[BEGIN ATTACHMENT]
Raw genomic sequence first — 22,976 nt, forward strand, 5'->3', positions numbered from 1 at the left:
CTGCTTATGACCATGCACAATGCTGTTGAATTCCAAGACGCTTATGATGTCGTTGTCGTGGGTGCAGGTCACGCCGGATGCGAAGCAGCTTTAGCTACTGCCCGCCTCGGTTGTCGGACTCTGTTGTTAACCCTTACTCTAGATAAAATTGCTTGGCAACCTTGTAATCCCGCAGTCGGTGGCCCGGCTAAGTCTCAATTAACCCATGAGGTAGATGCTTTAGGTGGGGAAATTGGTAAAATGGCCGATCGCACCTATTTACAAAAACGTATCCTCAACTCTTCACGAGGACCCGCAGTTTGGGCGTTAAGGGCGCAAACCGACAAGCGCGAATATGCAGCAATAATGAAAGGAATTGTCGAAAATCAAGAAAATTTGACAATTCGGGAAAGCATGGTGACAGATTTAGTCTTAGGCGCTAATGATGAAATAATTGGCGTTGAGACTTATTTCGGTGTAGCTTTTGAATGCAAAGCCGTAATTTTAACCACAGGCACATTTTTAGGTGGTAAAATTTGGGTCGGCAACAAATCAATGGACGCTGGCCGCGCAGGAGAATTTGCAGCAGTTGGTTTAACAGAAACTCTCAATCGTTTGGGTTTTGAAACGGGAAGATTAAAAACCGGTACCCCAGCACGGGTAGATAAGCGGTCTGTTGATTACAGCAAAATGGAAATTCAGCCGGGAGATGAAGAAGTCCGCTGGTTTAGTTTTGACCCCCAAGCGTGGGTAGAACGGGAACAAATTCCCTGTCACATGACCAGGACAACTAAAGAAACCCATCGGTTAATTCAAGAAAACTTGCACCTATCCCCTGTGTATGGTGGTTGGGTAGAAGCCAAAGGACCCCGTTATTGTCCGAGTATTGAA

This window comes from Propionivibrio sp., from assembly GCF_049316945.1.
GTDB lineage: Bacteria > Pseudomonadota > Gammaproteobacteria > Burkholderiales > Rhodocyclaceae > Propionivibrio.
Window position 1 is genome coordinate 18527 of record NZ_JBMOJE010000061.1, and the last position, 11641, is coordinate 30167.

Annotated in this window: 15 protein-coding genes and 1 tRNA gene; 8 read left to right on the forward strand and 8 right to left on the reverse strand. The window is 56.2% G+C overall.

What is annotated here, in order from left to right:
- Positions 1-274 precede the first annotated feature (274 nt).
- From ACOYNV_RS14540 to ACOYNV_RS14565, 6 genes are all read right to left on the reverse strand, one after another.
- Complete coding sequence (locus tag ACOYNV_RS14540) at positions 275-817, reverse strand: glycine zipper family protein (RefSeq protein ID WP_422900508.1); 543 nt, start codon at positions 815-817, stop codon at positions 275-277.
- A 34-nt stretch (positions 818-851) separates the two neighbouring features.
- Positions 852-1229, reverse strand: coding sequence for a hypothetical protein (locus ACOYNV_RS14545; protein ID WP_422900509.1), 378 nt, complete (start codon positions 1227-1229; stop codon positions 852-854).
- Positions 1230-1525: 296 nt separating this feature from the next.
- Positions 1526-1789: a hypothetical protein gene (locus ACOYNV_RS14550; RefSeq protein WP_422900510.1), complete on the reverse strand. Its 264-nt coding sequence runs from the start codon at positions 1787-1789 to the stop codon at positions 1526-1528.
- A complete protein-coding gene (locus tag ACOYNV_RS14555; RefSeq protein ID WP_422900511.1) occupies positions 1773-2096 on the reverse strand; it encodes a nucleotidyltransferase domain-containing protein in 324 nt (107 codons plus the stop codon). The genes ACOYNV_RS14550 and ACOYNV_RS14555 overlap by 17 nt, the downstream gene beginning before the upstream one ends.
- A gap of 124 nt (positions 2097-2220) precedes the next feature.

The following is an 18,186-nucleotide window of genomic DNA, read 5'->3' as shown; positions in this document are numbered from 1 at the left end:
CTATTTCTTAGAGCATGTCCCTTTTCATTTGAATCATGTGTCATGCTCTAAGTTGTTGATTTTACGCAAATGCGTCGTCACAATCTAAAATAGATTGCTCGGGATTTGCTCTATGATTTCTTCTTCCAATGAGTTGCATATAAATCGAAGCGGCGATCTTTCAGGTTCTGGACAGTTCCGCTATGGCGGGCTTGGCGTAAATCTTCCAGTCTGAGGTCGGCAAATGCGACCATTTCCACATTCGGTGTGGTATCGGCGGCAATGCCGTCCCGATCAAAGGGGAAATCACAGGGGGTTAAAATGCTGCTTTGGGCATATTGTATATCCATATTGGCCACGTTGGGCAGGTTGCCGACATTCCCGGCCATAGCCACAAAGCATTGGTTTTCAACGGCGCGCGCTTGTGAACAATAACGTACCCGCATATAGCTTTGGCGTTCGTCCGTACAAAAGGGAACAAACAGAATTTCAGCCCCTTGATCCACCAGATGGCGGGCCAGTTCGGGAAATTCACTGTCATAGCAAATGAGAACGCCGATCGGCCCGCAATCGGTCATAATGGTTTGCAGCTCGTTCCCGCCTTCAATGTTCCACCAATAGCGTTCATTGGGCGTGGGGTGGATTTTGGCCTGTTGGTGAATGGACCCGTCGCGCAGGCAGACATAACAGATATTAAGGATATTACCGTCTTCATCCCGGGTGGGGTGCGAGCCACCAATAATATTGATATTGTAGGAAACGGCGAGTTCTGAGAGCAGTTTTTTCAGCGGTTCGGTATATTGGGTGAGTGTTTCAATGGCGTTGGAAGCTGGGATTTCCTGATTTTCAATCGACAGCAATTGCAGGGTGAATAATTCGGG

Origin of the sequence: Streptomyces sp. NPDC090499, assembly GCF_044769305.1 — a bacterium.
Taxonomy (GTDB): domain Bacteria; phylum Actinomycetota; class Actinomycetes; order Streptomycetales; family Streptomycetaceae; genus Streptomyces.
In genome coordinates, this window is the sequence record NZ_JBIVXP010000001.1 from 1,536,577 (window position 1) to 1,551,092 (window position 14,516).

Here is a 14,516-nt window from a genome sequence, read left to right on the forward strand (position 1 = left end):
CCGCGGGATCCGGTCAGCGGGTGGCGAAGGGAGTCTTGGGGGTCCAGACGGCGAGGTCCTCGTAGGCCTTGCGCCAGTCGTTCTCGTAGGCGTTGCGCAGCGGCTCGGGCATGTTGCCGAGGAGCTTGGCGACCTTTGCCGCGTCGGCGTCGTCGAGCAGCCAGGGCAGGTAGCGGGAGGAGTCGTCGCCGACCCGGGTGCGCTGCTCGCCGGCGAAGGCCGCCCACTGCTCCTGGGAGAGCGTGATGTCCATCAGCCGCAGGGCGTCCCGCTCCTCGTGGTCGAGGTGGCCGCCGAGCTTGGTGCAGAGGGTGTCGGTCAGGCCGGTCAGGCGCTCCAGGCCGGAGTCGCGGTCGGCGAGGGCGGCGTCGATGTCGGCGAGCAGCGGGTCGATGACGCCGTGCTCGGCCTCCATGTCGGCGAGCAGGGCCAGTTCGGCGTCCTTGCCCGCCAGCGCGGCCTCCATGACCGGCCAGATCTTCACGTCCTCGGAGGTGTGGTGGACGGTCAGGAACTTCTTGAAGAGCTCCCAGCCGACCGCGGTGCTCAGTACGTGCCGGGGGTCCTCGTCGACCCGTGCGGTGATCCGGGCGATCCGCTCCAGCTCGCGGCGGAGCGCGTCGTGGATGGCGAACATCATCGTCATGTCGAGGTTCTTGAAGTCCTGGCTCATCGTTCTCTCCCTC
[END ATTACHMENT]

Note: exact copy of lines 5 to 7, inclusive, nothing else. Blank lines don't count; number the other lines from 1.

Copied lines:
Window position 1 is genome coordinate 18527 of record NZ_JBMOJE010000061.1, and the last position, 11641, is coordinate 30167.

Annotated in this window: 15 protein-coding genes and 1 tRNA gene; 8 read left to right on the forward strand and 8 right to left on the reverse strand. The window is 56.2% G+C overall.

What is annotated here, in order from left to right: